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Deploying a Spark job using Juju


on 13 September 2016

This article was last updated 7 years ago.

Juju makes it easy to setup and monitor a Spark cluster with a few commands. In this guide we will setup a new cluster and deploy a Spark job using this tool. According to the official definition, Juju is a service modelling tool that allows people to model, configure and deploy applications in the cloud. It also offers some monitoring capabilities as well as scaling.

The application we will deploy detects fraud in financial transactions as explained in this blog post.

We will be using Ubuntu 14.04.4 LTS on this guide. If you’re on another OS you can use VirtualBox to run Linux by following these instructions.

As a first step we need to install Juju (version 1.25 – latest stable):

Install Juju

sudo add-apt-repository ppa:juju/stable
sudo apt-get -y update
sudo apt-get -y install juju juju-local git make sshfs
sudo pip install bundletester
sudo apt-get -y install charm-tools

For Ubuntu versions <= 12.04 you may run into issues when trying to install juju-local and need to install LXC userspace tools and the MongoDB server as mentioned here.

Generate the config file

Each juju environment needs to know how to connect to your cloud / private infrastructure in which to deploy. By default Juju ships with AWS (default), HP Cloud, OpenStack, Azure, MaaS, Local and Manual providers. This information is stored in the environments.yaml file. To generate the template file run:

juju generate-config

Which generates the config file under ~/.juju/environments.yaml.

This will fill it out with template info. Edit it to reflect the cloud provider you want to use and the credentials juju will have to use.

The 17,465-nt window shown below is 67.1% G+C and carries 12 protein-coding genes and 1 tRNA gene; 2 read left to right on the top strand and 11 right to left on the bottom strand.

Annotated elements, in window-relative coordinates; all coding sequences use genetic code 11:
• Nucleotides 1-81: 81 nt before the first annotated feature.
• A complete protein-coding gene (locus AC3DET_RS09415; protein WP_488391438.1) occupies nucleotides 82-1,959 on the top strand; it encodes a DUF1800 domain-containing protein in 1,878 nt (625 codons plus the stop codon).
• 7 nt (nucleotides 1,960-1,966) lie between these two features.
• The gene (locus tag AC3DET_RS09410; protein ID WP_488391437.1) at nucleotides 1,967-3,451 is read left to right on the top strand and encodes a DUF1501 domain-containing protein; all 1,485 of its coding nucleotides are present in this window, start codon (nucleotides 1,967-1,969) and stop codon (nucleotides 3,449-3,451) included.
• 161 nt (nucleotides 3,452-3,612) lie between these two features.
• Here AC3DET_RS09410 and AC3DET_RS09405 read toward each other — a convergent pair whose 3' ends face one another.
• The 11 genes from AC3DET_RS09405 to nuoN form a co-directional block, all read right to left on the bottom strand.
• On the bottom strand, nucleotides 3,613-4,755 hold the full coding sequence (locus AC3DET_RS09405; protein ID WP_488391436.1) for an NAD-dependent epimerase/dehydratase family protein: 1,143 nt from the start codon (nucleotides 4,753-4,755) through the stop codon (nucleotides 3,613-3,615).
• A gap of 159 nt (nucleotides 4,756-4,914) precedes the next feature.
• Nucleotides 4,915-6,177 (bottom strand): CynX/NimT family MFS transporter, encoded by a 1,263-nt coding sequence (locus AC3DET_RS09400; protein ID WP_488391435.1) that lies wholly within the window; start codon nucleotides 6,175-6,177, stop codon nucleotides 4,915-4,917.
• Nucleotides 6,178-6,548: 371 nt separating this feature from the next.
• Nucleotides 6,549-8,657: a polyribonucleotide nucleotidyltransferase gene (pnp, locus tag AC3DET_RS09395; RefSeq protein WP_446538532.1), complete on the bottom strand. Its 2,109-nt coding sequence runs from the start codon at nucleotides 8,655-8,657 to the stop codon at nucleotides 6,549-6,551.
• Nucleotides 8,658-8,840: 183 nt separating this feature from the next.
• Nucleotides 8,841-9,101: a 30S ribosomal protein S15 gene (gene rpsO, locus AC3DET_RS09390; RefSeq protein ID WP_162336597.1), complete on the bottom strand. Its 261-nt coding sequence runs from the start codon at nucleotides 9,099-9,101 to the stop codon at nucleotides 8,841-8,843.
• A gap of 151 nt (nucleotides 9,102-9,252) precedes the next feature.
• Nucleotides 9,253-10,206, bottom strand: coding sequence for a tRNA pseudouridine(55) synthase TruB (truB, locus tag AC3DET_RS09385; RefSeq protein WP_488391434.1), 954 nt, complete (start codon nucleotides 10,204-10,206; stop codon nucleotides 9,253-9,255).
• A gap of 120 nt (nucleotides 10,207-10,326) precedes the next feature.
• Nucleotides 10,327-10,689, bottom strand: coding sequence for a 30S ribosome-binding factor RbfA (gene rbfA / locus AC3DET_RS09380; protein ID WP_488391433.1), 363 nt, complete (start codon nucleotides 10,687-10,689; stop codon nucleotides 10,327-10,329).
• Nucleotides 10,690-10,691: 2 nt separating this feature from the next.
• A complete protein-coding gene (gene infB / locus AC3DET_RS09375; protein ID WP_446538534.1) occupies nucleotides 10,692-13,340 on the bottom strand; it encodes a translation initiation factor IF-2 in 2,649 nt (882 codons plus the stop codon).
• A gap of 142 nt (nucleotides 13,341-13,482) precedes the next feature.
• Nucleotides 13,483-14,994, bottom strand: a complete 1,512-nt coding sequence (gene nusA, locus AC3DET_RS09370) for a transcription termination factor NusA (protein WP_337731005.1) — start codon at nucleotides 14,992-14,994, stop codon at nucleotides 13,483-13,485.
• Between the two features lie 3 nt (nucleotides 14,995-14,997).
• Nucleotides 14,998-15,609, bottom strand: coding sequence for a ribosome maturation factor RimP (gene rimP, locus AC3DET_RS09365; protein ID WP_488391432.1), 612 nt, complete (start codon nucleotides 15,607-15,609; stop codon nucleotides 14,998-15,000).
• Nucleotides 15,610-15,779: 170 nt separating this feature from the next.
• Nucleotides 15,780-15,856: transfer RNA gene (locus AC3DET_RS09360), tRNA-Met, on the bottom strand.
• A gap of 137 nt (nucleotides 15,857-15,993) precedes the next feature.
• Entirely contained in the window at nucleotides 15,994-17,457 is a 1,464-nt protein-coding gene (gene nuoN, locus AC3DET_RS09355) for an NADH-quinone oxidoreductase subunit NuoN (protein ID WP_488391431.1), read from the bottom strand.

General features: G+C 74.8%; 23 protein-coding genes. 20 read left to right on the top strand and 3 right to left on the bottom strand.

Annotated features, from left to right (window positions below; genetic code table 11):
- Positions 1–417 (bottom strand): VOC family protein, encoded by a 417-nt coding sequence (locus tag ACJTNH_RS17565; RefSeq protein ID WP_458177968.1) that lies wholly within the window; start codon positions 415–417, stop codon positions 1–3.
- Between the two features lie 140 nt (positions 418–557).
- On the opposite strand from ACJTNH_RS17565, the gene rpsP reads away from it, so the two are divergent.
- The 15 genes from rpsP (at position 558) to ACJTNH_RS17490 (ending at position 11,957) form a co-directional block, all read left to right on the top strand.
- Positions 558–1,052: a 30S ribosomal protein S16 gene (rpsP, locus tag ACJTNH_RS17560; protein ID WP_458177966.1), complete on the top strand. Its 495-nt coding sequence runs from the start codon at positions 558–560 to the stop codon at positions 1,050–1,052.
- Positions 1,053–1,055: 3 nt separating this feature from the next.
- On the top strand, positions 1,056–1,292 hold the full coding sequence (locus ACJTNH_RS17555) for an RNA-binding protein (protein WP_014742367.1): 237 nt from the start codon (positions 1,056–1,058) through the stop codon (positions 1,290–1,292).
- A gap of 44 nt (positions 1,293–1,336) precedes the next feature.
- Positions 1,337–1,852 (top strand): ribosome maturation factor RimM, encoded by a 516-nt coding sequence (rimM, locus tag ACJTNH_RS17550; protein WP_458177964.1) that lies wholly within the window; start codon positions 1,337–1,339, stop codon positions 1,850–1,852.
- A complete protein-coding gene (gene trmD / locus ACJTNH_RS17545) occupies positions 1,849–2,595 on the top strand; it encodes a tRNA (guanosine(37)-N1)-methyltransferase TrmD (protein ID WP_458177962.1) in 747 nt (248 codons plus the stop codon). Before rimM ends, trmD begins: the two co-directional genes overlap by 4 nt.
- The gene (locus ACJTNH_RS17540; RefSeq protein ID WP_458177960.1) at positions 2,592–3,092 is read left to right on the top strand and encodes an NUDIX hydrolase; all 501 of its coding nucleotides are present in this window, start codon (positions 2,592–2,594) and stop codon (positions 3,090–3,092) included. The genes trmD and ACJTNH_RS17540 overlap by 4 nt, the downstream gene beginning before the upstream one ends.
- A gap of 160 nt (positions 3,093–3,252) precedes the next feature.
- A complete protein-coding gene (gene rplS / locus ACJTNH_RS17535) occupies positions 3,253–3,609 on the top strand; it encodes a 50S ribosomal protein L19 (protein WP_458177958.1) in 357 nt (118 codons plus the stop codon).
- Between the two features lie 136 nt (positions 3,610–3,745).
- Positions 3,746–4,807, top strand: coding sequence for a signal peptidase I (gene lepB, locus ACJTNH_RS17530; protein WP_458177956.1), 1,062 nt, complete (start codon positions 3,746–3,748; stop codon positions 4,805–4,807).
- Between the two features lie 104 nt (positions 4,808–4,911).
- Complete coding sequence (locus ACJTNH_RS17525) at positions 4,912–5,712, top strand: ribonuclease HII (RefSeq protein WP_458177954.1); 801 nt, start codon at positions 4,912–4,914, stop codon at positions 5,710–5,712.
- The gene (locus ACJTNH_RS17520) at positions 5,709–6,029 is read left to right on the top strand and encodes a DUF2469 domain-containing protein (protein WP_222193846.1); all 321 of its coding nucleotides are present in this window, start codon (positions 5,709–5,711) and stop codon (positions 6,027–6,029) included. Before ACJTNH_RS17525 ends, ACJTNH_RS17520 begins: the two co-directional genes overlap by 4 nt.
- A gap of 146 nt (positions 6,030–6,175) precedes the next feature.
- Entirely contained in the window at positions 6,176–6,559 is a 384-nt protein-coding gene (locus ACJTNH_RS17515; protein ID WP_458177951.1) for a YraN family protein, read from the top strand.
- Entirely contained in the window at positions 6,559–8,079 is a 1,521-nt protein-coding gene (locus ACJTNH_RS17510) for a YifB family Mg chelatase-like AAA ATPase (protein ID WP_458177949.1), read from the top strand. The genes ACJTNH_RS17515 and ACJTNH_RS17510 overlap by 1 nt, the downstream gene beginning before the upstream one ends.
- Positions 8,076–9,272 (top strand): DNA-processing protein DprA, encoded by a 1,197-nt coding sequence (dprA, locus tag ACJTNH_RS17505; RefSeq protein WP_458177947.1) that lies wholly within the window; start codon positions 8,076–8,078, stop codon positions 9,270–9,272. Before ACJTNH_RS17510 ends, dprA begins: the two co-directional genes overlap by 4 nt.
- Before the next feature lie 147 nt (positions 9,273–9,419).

We will use the local environment for demo purposes and will be deploying to lxc containers.


In order to create the cloud environment that Juju will use to deploy to, we need to run the bootstrap command:

juju bootstrap

This will also install the public SSH key on the machine.

Running juju status will show information about the environment, the services deployed and the units. After running the bootstrap command there are no nodes or services deployed yet which should show something like this:

juju status –format=tabular

Keep the monitoring in the background using a watch:

watch juju status --format=tabular

Installing Spark

You can deploy Spark in either Standalone or High Availability (HA) mode.

juju deploy apache-spark

This will first provision a VM and install the Spark charm on it. A Charm is a software component that contains all the instructions necessary to deploy and configure cloud-based services.

The above operation may take a few minutes. A more detailed view of what is going on int he background can be retrieved using:

juju debug-log

Once the operation has finished we shall see a master node in state Ready as shown below.

We can add new nodes to the spark cluster by running a simple juju add-unit command.

However, to enable high availability on a cluster of machines it is essential we install Zookeeper, the distributed resource coordination service that Spark uses.

To do so, we need to run

juju deploy apache-zookeeper